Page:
My all time favourite film that I can see again and again is Guide.  I first saw it in Ahmedabad in 1965.  There was little else to do in that town those days and the theater oddly enough called the Relief Cinema was the only air conditioned one in town.   I saw the film seven times while it still ran there, I think for more than a hundred days if my memory serves me right.

I saw it again a number of times on reruns at morning or matinee shows as well as on the Television.

Magnificent-Seven,-The_1
It is more difficult to choose an English film but I would plunk for The Magnificent Seven.  I have simply lost count of the number of times that I have seen it and would still see it if it was shown on TV or even at special screenings.  I used to own a VCTape of it and will now investigate if I can get a DVD to keep for posterity.

And to conclude this post on this glorious day of the 25th of December 2015, I wish all my readers a Merry Christmas.  Mine started being one since yesterday afternoon with the arrival of my sister, her son and his family.  I hasten to add this last paragraph before I run away to be with them for the rest of the day.

Travel Series II.

Lin, here is the second of the five that you had suggested. The locale is the same Ahmedabad mentioned yesterday but the adventure is a rather peculiar one that can only happen in India and that too only in Gujarat. Although this story goes back to the eighties of the last century, the prohibition remains in force there.

ban in guj

“I had assured my readers yesterday, that I would share another story from Ahmedabad with them and here it is.

Ahmedabad is the commercial capital of Gujarat, the only state in India with total prohibition of alcohol consumption. There are cumbersome procedures to get a permit from the Excise department to consume alcohol for medicinal purposes, but that is another story.

For visitors from other states without prohibition, there is a facility in most hotels to procure temporary permits to purchase alcohol within the hotel’s premises.

On one of my trips to Ahmedabad, I had obtained such a permit and also purchased a pint of whiskey. Unfortunately for me, during my stay during that trip, I did not have the time or occasion to consume the whiskey and the unopened bottle remained in my overnighter.

On my departure from Ahmedabad airport, I had the overnighter as a carry on baggage and was asked to open it for inspection by the Airport Security Detail of the Gujarat Police stationed there. When the bottle of whiskey was found the policeman took me aside and took me to the senior officer in another room. I explained that I had a valid permit, showed it to him and said that I could not consume the whiskey and was taking it back with me to Bombay. The Inspector accepted that I was not doing anything illegal but said that I could not take the bottle with me. I said that I could not very well drink it there and still make the flight. After much hemming and hawing and looking up the rule book he pleaded his helplessness, but suggested that I check in the overnighter with the whiskey inside to solve the problem of the rules. Checked in luggage were not subject to x-ray inspection those days. I had to go back outside the security area, re-check in, explain to the airline staff the problem and check in the luggage and finally made it to the flight.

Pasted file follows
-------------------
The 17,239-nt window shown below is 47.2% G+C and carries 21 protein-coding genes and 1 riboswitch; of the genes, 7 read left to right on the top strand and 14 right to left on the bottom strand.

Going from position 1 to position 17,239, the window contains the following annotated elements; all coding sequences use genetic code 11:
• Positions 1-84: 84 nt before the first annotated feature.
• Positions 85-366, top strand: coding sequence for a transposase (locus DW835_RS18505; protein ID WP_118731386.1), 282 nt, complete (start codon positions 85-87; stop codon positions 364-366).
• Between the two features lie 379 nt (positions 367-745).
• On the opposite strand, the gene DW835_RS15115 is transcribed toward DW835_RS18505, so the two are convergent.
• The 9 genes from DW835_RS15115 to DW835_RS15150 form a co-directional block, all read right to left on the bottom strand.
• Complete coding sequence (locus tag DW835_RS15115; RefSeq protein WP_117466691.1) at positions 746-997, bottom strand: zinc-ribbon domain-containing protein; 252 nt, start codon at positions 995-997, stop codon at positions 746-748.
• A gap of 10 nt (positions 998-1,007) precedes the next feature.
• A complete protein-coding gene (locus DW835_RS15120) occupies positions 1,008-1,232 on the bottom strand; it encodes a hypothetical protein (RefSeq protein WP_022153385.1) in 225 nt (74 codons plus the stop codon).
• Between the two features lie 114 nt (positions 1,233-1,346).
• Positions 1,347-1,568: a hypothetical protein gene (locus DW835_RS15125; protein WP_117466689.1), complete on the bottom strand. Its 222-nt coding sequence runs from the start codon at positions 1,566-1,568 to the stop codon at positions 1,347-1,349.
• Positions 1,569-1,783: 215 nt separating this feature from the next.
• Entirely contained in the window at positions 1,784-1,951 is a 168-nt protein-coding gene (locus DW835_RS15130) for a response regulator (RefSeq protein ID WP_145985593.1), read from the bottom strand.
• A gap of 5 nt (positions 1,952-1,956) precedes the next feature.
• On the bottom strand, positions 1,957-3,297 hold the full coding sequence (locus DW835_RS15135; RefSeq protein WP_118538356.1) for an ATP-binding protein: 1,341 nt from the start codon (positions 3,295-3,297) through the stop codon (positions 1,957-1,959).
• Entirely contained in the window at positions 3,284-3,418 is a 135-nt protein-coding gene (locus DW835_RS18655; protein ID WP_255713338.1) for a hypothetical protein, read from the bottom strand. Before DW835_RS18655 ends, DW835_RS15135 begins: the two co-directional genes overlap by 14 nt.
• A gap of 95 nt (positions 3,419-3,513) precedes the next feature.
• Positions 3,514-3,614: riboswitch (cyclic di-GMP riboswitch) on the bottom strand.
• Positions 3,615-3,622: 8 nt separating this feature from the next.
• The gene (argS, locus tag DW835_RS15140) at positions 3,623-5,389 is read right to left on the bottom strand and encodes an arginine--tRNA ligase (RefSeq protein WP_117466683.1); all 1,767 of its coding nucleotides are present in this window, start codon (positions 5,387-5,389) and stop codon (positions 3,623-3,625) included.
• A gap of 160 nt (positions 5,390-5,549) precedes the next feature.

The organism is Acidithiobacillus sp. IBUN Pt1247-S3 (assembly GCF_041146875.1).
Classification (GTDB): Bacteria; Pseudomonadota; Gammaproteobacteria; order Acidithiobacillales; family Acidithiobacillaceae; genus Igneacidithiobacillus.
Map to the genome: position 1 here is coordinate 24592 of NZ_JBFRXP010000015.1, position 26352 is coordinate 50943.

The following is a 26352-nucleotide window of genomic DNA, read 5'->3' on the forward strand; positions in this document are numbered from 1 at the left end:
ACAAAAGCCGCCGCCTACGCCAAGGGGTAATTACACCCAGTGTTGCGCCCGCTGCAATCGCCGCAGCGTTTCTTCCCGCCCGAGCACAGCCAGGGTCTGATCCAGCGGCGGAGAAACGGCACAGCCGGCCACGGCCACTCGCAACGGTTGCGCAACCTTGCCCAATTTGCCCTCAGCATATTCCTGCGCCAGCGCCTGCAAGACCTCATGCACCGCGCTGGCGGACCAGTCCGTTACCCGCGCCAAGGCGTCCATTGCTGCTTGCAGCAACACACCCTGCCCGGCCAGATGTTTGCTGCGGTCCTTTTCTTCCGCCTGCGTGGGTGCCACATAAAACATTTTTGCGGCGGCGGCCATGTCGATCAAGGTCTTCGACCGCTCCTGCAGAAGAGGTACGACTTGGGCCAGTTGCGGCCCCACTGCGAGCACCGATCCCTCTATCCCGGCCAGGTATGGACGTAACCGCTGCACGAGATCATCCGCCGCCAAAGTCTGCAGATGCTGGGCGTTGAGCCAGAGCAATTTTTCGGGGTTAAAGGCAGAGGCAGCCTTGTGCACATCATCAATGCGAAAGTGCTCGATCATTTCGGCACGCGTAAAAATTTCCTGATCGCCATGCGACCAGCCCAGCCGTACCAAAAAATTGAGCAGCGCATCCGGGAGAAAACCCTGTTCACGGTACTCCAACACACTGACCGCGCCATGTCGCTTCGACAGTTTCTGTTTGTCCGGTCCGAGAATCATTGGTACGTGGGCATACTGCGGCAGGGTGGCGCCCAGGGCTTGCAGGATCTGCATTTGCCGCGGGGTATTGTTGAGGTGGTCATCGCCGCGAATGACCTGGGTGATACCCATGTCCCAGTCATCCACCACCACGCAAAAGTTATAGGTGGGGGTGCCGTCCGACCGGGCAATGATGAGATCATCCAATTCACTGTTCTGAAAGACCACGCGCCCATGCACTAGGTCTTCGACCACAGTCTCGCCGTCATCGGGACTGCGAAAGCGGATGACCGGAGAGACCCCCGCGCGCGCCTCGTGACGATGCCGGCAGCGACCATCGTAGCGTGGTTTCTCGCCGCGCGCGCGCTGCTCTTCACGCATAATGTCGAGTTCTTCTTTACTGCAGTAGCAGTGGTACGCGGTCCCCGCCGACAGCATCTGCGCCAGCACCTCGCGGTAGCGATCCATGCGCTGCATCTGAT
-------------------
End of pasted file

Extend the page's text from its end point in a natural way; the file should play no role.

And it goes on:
When I shared this story with some of my more savvy friends, they said that I should have offered to split the bottle half and half with the Inspector, and I would have been allowed to carry it on board!”

Incidentally, much to the disgust of most of my family’s men and almost all friends, I quit and have not taken any alcoholic beverages since late May 1999.  So, no more similar adventures!

Travel Series I.

Lin, here goes the first post on my adventures during my travelling days. This was posted five years ago in June 2010.

Last week, I had shared with my readers a story from my Delhi days which came back to revive a friendship after almost three decades. Today, I shall continue with another one from the mid-eighties, which too came back in a most unexpected way.

Some few weeks ago, I came to know about the passing away of Kader from Ahmedabad, for who I had a great deal of respect and affection. He was a customer of the company with which I was working in the eighties and one of the most honest and trustworthy men in a highly competitive field. Kader was highly respected by his customers in turn and in his passing away, one more interesting personality from my active business days had gone to make his peace.

I had known his family too and knowing that his son Jalal was already in the business, I sent a message of condolence to the young man with some references to his late father’s excellent character and reputation. Jalal in turn rang me up to convey his and his family’s gratitude for the most unexpected communication from me.